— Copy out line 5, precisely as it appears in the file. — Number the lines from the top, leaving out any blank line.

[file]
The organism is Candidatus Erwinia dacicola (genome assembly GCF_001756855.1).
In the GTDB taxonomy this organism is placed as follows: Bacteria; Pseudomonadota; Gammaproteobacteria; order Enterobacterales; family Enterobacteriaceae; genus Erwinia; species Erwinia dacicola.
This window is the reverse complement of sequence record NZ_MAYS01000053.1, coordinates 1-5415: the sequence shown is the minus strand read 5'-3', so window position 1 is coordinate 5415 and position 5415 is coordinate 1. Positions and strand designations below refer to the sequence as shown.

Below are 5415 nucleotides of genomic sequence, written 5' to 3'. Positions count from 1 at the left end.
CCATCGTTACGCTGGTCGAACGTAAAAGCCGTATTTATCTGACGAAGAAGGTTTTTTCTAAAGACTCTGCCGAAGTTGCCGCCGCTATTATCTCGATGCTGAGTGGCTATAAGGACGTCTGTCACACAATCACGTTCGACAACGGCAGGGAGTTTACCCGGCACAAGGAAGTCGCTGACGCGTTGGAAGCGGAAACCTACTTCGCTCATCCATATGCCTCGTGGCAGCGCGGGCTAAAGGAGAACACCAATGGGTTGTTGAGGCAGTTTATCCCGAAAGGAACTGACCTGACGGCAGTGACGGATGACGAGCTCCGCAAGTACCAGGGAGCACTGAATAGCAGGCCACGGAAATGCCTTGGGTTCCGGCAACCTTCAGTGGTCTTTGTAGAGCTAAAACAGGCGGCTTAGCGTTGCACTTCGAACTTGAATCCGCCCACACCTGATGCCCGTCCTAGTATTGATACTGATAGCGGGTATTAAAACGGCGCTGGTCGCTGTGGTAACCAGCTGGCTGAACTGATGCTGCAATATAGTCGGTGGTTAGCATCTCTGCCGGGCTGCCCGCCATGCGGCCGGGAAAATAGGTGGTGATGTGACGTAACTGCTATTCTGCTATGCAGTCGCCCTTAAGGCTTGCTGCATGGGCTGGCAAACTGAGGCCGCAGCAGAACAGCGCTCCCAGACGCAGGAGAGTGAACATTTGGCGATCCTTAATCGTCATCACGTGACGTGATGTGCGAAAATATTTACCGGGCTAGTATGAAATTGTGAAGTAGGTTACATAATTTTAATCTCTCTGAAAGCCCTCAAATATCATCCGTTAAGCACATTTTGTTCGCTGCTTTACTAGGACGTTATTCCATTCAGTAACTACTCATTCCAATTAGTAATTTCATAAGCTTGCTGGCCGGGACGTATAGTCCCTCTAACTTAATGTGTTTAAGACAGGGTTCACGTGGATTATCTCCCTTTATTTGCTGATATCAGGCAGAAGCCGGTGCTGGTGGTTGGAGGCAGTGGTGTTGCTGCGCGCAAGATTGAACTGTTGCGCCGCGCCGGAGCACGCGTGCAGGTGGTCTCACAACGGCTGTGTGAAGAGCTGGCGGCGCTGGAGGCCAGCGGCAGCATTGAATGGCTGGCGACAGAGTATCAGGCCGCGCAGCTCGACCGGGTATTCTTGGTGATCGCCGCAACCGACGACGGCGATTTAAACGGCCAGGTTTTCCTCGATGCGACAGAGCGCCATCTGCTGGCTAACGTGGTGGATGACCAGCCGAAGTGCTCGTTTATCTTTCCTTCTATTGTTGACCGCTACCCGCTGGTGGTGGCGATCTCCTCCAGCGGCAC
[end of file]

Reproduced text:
CCATCGTTACGCTGGTCGAACGTAAAAGCCGTATTTATCTGACGAAGAAGGTTTTTTCTAAAGACTCTGCCGAAGTTGCCGCCGCTATTATCTCGATGCTGAGTGGCTATAAGGACGTCTGTCACACAATCACGTTCGACAACGGCAGGGAGTTTACCCGGCACAAGGAAGTCGCTGACGCGTTGGAAGCGGAAACCTACTTCGCTCATCCATATGCCTCGTGGCAGCGCGGGCTAAAGGAGAACACCAATGGGTTGTTGAGGCAGTTTATCCCGAAAGGAACTGACCTGACGGCAGTGACGGATGACGAGCTCCGCAAGTACCAGGGAGCACTGAATAGCAGGCCACGGAAATGCCTTGGGTTCCGGCAACCTTCAGTGGTCTTTGTAGAGCTAAAACAGGCGGCTTAGCGTTGCACTTCGAACTTGAATCCGCCCACACCTGATGCCCGTCCTAGTATTGATACTGATAGCGGGTATTAAAACGGCGCTGGTCGCTGTGGTAACCAGCTGGCTGAACTGATGCTGCAATATAGTCGGTGGTTAGCATCTCTGCCGGGCTGCCCGCCATGCGGCCGGGAAAATAGGTGGTGATGTGACGTAACTGCTATTCTGCTATGCAGTCGCCCTTAAGGCTTGCTGCATGGGCTGGCAAACTGAGGCCGCAGCAGAACAGCGCTCCCAGACGCAGGAGAGTGAACATTTGGCGATCCTTAATCGTCATCACGTGACGTGATGTGCGAAAATATTTACCGGGCTAGTATGAAATTGTGAAGTAGGTTACATAATTTTAATCTCTCTGAAAGCCCTCAAATATCATCCGTTAAGCACATTTTGTTCGCTGCTTTACTAGGACGTTATTCCATTCAGTAACTACTCATTCCAATTAGTAATTTCATAAGCTTGCTGGCCGGGACGTATAGTCCCTCTAACTTAATGTGTTTAAGACAGGGTTCACGTGGATTATCTCCCTTTATTTGCTGATATCAGGCAGAAGCCGGTGCTGGTGGTTGGAGGCAGTGGTGTTGCTGCGCGCAAGATTGAACTGTTGCGCCGCGCCGGAGCACGCGTGCAGGTGGTCTCACAACGGCTGTGTGAAGAGCTGGCGGCGCTGGAGGCCAGCGGCAGCATTGAATGGCTGGCGACAGAGTATCAGGCCGCGCAGCTCGACCGGGTATTCTTGGTGATCGCCGCAACCGACGACGGCGATTTAAACGGCCAGGTTTTCCTCGATGCGACAGAGCGCCATCTGCTGGCTAACGTGGTGGATGACCAGCCGAAGTGCTCGTTTATCTTTCCTTCTATTGTTGACCGCTACCCGCTGGTGGTGGCGATCTCCTCCAGCGGCAC